Review: Sony’s PlayStation 4

December 17, 2013 • Gadgets and Gaming

With the news that Sony’s latest console, the PlayStation 4, sold out in 24 hours in South Africa last week, it is easy to understand why the release has gamers chasing down new units. Sony took a bold step and completely redesigned almost every aspect of the PlayStation, and IT News Africa was fortunate enough to play around on it and put it through its paces.

Sony’s latest console, the PlayStation 4 (image: Sony)

Sony’s latest console, the PlayStation 4 (Image source: Sony)

What we like about it

The part of the console that gamers will no doubt spend most of their time with is the controller. Here, Sony opted to make it a little heavier than its predecessor – which is fantastic. Xbox players have always fuelled rivalry and ridiculed the PlayStation controller, saying it feels cheap. Well, not any more.

There is a great balance to the controller. Not only did the Company redesign the way it feels and how it fits a player’s hands, they also rearranged some of the buttons to create a more ergonomic experience.

However, the biggest feature of the controller is the touch pad that sits at the top, which is used for touch controls during certain titles. The controller also makes use of a standard 3.5mm jack to connect the headset to the controller, used for chatting to friends online.

The PlayStation 4's newly-designed controller (image: Sony)

The PlayStation 4’s newly-designed controller (Image source: Sony)

Switching the console on by traditional means could prove somewhat challenges as the power and disc eject buttons are not as prominent anymore. Beyond that, however, players will notice a reworked dashboard.

Sony went for a cleaner look and feel, and all the essential settings and options are neatly packed away in their respective rows, with soft menu music playing in the background. While there is no functionality just yet to change the wallpaper, the light blue default wallpaper is rather pleasing to the eye.

The dashboard update comes with a complete multi-processor chip upgrade housed within the unit. Going through the options and menus, players can jump between a game and the menu by simply pressing the PS button. On the previous console, pressing the PS button would have paused the game and brought up a limited amount of options.

When the PS button is engaged during a title, players are sent back to the dash and afforded an opportunity to complete any number of functions – to check on a download, reply to a message or launch the video service. Press the button again and it will throw the user straight back into the game at precisely the same point they were in when they left.   It is an amazing feature that will streamline the entire playing experience.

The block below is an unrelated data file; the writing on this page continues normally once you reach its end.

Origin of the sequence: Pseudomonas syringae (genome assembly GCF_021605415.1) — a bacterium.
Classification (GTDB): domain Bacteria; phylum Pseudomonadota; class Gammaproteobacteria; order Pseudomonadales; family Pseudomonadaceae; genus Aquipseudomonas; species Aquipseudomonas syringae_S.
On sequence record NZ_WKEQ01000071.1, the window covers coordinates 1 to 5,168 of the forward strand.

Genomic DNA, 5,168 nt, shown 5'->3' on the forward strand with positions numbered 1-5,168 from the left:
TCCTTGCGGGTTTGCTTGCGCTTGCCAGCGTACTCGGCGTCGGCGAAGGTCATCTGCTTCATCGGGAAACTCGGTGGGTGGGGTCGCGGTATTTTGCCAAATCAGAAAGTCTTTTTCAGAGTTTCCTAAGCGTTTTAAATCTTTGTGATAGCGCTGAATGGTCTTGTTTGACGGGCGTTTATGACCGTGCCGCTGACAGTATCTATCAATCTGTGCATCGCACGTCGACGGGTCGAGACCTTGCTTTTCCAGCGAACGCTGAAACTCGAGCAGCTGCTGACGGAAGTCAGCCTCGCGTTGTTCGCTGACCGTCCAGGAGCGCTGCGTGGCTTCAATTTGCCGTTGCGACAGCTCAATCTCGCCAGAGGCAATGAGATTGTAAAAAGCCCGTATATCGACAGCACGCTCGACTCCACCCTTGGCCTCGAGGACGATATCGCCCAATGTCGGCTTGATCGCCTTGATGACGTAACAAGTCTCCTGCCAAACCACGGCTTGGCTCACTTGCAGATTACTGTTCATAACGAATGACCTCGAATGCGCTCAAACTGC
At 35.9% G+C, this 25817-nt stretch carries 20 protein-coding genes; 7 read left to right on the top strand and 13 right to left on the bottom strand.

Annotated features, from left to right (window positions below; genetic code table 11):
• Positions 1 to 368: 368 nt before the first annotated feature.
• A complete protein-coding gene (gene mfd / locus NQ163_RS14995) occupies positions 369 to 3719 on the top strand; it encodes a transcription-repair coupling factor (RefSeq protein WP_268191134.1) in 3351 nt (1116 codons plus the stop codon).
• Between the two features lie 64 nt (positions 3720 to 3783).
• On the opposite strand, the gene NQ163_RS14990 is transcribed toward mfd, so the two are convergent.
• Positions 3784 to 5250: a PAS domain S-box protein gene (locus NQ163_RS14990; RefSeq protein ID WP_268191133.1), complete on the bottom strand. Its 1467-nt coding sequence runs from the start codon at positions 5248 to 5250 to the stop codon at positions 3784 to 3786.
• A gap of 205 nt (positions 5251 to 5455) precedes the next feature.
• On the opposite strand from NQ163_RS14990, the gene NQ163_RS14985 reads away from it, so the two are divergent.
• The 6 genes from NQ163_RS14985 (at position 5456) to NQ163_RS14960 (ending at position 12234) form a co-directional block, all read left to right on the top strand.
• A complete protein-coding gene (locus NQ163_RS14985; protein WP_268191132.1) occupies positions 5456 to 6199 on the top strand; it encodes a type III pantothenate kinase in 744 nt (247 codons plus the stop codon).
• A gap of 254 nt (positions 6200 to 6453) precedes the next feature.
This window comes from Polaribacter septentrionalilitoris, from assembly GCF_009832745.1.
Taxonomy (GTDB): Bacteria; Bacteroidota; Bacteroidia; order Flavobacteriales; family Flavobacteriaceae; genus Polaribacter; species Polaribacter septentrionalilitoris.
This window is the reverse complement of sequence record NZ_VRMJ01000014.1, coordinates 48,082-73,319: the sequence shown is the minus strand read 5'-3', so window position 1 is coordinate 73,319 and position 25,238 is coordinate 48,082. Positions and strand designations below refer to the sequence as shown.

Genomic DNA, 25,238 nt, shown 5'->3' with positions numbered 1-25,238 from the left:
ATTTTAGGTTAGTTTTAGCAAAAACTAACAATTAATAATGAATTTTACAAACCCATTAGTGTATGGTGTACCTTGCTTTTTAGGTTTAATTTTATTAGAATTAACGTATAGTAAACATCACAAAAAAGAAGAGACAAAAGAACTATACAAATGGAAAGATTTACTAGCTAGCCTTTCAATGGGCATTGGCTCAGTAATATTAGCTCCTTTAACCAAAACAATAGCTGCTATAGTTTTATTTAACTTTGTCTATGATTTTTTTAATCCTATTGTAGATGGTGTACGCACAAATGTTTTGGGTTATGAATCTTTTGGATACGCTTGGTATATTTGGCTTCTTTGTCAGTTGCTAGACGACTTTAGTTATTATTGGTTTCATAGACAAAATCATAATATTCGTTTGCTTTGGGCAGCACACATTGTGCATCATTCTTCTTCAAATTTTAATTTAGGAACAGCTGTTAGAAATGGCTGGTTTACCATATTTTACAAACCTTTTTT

PlayStation gamers do not have to wait too long to experience titles. PS3 users had to install the full game before it could be played, but with the PS4 only the file needs to be installed to get the game running. Remaining files can be stored in the background, while the player tackles the first stages of any title.

What we do not ike about it

Although there are rumours that a patch is on its way, users of the PS4 currently have no means of listening to music from an external drive or audio CD, and they will not be able to watch videos from a drive as well. The functionality to do that has simply not been built into the system – and more is the pity. Most PS users use their system as a home entertainment unit as well, but the limitations on external media really hampers the flow of the unit.

As we have mentioned before, the power and disc eject buttons are not as prominent anymore, with many users scratching their heads on how to switch it on once unboxed. But once the buttons have been located, it is as simple as just lightly pressing them for the familiar beep to notify users of activity. Making reference to both the PS4 and Xbox One, game developer Clifford Bleszinski poked fun at this aspect and recently tweeted “My favourite thing about the new consoles is the lack of a power button. You have to molest both to activate them.”

In all honesty, that is about as bad as the PlayStation 4 gets. If there are only two aspects that can focus on as being slightly annoying, then the system is pretty good – excellent in fact.


By making use of a lot more computing power than the previous PlayStation version, the graphics have been significantly improved. While it might not be completely visible in ported titles such as Call of Duty Ghost and Assassin’s Creed Black Flag, the launch title Killzone effectively demonstrates what lies ahead for enthusiasts.

With the horsepower given a steady upgrade and the controller making for a better handling experience, the updated dashboard completes the package. If consumers are- or have been in two minds over whether or not to acquire this console, we can confirm its quality and do recommend forking out the necessary R6200 for a new device.

It is still early days, but if this release is indicative of the future of console gaming, we cannot wait to see what will emerge in the next couple of years – particularly as game developers begin to take full advantage of the multiple processors.

Charlie Fripp – Consumer Tech editor

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